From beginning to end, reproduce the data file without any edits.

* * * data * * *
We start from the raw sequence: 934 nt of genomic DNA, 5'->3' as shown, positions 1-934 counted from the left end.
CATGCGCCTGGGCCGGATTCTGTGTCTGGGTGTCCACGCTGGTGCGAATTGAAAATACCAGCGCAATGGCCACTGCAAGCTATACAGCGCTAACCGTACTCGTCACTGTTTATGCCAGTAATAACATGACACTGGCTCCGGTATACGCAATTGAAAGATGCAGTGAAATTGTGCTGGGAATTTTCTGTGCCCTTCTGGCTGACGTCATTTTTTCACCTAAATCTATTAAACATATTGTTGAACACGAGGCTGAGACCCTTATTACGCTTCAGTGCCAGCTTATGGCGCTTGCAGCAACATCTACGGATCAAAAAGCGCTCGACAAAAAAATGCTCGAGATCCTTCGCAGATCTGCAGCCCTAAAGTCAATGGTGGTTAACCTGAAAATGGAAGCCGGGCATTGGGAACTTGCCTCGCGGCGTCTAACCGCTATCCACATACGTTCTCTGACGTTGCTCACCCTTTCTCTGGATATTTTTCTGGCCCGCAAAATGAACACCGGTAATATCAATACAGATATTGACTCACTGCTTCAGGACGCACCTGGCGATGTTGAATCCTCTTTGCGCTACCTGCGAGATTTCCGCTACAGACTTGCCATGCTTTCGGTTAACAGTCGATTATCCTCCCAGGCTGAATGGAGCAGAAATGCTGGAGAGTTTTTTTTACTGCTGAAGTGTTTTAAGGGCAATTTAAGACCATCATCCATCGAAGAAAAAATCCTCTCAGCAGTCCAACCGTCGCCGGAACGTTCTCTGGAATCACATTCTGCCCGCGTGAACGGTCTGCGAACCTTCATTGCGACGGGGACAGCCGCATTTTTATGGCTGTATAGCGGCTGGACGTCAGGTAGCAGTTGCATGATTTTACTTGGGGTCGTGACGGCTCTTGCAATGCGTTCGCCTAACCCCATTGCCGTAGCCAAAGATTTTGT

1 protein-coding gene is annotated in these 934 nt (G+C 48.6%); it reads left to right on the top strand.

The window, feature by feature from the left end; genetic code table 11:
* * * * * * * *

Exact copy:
We start from the raw sequence: 934 nt of genomic DNA, 5'->3' as shown, positions 1-934 counted from the left end.
CATGCGCCTGGGCCGGATTCTGTGTCTGGGTGTCCACGCTGGTGCGAATTGAAAATACCAGCGCAATGGCCACTGCAAGCTATACAGCGCTAACCGTACTCGTCACTGTTTATGCCAGTAATAACATGACACTGGCTCCGGTATACGCAATTGAAAGATGCAGTGAAATTGTGCTGGGAATTTTCTGTGCCCTTCTGGCTGACGTCATTTTTTCACCTAAATCTATTAAACATATTGTTGAACACGAGGCTGAGACCCTTATTACGCTTCAGTGCCAGCTTATGGCGCTTGCAGCAACATCTACGGATCAAAAAGCGCTCGACAAAAAAATGCTCGAGATCCTTCGCAGATCTGCAGCCCTAAAGTCAATGGTGGTTAACCTGAAAATGGAAGCCGGGCATTGGGAACTTGCCTCGCGGCGTCTAACCGCTATCCACATACGTTCTCTGACGTTGCTCACCCTTTCTCTGGATATTTTTCTGGCCCGCAAAATGAACACCGGTAATATCAATACAGATATTGACTCACTGCTTCAGGACGCACCTGGCGATGTTGAATCCTCTTTGCGCTACCTGCGAGATTTCCGCTACAGACTTGCCATGCTTTCGGTTAACAGTCGATTATCCTCCCAGGCTGAATGGAGCAGAAATGCTGGAGAGTTTTTTTTACTGCTGAAGTGTTTTAAGGGCAATTTAAGACCATCATCCATCGAAGAAAAAATCCTCTCAGCAGTCCAACCGTCGCCGGAACGTTCTCTGGAATCACATTCTGCCCGCGTGAACGGTCTGCGAACCTTCATTGCGACGGGGACAGCCGCATTTTTATGGCTGTATAGCGGCTGGACGTCAGGTAGCAGTTGCATGATTTTACTTGGGGTCGTGACGGCTCTTGCAATGCGTTCGCCTAACCCCATTGCCGTAGCCAAAGATTTTGT

1 protein-coding gene is annotated in these 934 nt (G+C 48.6%); it reads left to right on the top strand.

The window, feature by feature from the left end; genetic code table 11: